Wings: A Special Needs Adult Community

“Life, Liberty and the Pursuit of Happiness” is a declaration penned by the founding fathers as one of the “unalienable rights” for all mankind. Written more than 200 years ago, it’s still upheld today as a “right” for every American. A group of parents in Edmond, Oklahoma, are working together to create a place that ensures that this freedom is available for children with disabilities.

These parents began meeting in 2002, and two years later, they established WINGS as a 501 © (3) corporation. Wynter Olsen-Casallas, the program coordinator for Wings, has a brother, Preston, who has Down Syndrome. This fact, coupled with her passion and understanding for the cause, made working for Wings, “a good fit,” says Wynter, who has a background in nonprofit management as well as a dual degree in family psychology and cross
cultural ministry.

Parents of adult children with disabilities want their children to be happy, healthy and well cared for. They want their children to have the same quality of life as adults that they had as children. In an endeavor to provide a safe place for their adult children to live and pursue happiness, the Wings parents began visiting programs around the United States. What they found was hope for the future.

The Brookwood community outside Houston, Texas, “was the answer we were looking for,” Wynter says. Brookwood offers everything that Wings is looking to become. “This is what we need, what our long-term goal looks like,” Wynter says.

In 2009, Wings began offering day programs consisting of art production, health and wellness, life skills, community service and character training. “We are working on independent living skills to help them be as independent as possible. They are capable of making contributions to society, and it’s important for us to provide this opportunity,” Wynter says. “We also teach them how to develop a profitable product line to help support the live-in community Wings will be some day.”

Wings has partnered with Whistling Wind and Life Change Ballroom to benefit the health and wellness aspect of the programs. “Our programs offer significant opportunities. Instead of giving up when something is difficult, we challenge and encourage them to try a different way. It’s fun to watch them persevere. They are proud of their success,” Wynter says.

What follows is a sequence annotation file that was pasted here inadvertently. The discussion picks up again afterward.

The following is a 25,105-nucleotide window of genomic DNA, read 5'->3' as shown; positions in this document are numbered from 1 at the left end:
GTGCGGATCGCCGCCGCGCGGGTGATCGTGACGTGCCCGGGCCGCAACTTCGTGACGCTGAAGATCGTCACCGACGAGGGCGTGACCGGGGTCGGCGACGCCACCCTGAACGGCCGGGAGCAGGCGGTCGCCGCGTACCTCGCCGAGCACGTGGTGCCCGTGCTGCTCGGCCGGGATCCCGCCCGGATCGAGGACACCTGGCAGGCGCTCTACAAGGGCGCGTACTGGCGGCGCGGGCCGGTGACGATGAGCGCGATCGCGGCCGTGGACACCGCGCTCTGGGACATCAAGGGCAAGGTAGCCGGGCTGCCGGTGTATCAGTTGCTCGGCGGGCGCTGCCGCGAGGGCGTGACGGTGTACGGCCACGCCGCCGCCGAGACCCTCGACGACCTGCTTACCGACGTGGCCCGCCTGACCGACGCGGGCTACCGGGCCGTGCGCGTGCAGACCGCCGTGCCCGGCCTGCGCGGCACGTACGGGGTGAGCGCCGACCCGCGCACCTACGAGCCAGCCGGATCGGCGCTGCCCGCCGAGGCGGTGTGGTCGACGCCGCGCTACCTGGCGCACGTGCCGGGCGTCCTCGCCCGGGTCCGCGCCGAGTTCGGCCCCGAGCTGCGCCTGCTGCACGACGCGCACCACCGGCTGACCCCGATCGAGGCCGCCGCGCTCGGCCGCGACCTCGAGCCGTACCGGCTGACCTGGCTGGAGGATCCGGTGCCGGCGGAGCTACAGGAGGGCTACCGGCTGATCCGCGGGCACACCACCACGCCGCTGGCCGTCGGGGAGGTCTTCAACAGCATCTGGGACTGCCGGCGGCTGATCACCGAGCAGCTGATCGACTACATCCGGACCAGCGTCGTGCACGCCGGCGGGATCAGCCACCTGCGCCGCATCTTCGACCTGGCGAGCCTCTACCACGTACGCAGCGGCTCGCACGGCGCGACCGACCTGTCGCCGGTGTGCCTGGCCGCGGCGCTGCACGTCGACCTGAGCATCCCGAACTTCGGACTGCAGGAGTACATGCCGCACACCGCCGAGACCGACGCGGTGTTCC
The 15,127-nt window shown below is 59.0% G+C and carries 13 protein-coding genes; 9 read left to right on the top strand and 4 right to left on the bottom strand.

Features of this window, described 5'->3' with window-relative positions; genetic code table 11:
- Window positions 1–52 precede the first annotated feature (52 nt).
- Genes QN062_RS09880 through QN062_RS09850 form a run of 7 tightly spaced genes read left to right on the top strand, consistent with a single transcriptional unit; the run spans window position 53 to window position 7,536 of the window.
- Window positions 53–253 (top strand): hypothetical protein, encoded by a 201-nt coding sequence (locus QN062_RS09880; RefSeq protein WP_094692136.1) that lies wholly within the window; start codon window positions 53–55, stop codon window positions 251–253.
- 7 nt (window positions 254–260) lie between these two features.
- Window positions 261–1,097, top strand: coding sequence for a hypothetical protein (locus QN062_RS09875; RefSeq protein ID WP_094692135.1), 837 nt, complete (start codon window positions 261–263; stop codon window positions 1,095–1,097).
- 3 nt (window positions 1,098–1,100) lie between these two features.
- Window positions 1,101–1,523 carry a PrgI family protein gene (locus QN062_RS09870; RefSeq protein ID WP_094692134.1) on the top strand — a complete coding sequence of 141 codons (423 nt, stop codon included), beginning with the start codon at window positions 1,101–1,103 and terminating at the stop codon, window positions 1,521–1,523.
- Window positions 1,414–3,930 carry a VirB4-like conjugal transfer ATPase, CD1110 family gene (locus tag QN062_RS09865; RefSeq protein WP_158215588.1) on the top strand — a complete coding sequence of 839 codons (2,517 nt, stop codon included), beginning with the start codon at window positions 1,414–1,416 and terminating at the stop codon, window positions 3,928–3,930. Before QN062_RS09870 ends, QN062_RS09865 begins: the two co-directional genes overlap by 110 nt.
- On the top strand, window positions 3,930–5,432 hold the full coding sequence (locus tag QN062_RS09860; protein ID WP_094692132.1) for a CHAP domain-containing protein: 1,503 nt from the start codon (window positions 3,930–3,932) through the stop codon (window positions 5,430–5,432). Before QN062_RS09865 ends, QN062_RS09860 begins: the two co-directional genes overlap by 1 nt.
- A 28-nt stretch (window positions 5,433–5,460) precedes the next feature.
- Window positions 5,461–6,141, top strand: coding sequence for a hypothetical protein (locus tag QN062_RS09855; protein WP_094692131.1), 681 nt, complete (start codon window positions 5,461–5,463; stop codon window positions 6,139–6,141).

Wings hosts a tour once a month for the community to see the classes in action. “Students give a 45-minute presentation about our program. Some of them have never spoken in public, so it’s a good experience,” Wynter says.

Interpersonal relationships are an important part of Wings. Volunteers from the metro invest in the lives of the students. “Our students are awesome. Everyone falls in love with them,” Wynter says. “In December, for our monthly field trip, we had a Christmas party. We had 10 students and 35 volunteers. They just wanted to hang out with our students because they are loving and full of life. They are amazing to be with.”

The Wings students have autism, down syndrome, muscular dystrophy or other undiagnosed types of cognitive or intellectual challenges. Students at Wings excel in sports like bowling, baseball and wrestling. James Price, a 22-year-old student, started playing in a baseball league when he was 12 years old. “When he went into the sixth grade, I wanted him to participate in normal activities. I started the Miracle League and a bowling league,” says his mother, Margo Price. “I opened doors for him, but he filled them himself.”

In addition to playing sports, James has two jobs, plays the drums, sings in the choir and is a door greeter at their church. James is also involved in Special Olympics. In 2010, he went to nationals in Special Olympics, winning two gold medals and one bronze. “He’s not competitive at all. In Special Olympics, even though he gets gold medals, he wouldn’t care if he got bronze. He has fun with his friends,” Margo says. “He is the perfect example of unconditional love. Most of us put on boundaries, but he doesn’t. He’s never intimidated by anyone. It’s wonderful to witness that.”

The Wings programs help parents become advocates for their children, paving the way through awareness. “I want to help someone else learn how to be an advocate for a child with special needs,” Wynter says. “Being differently able is an attribute about them. It doesn’t define who they are, but it’s something about them that makes them unique. Wings is there to help them be successful with the right opportunity and support.”
For more information you can visit their website at www.wingsok.org or call 405-436-1865.

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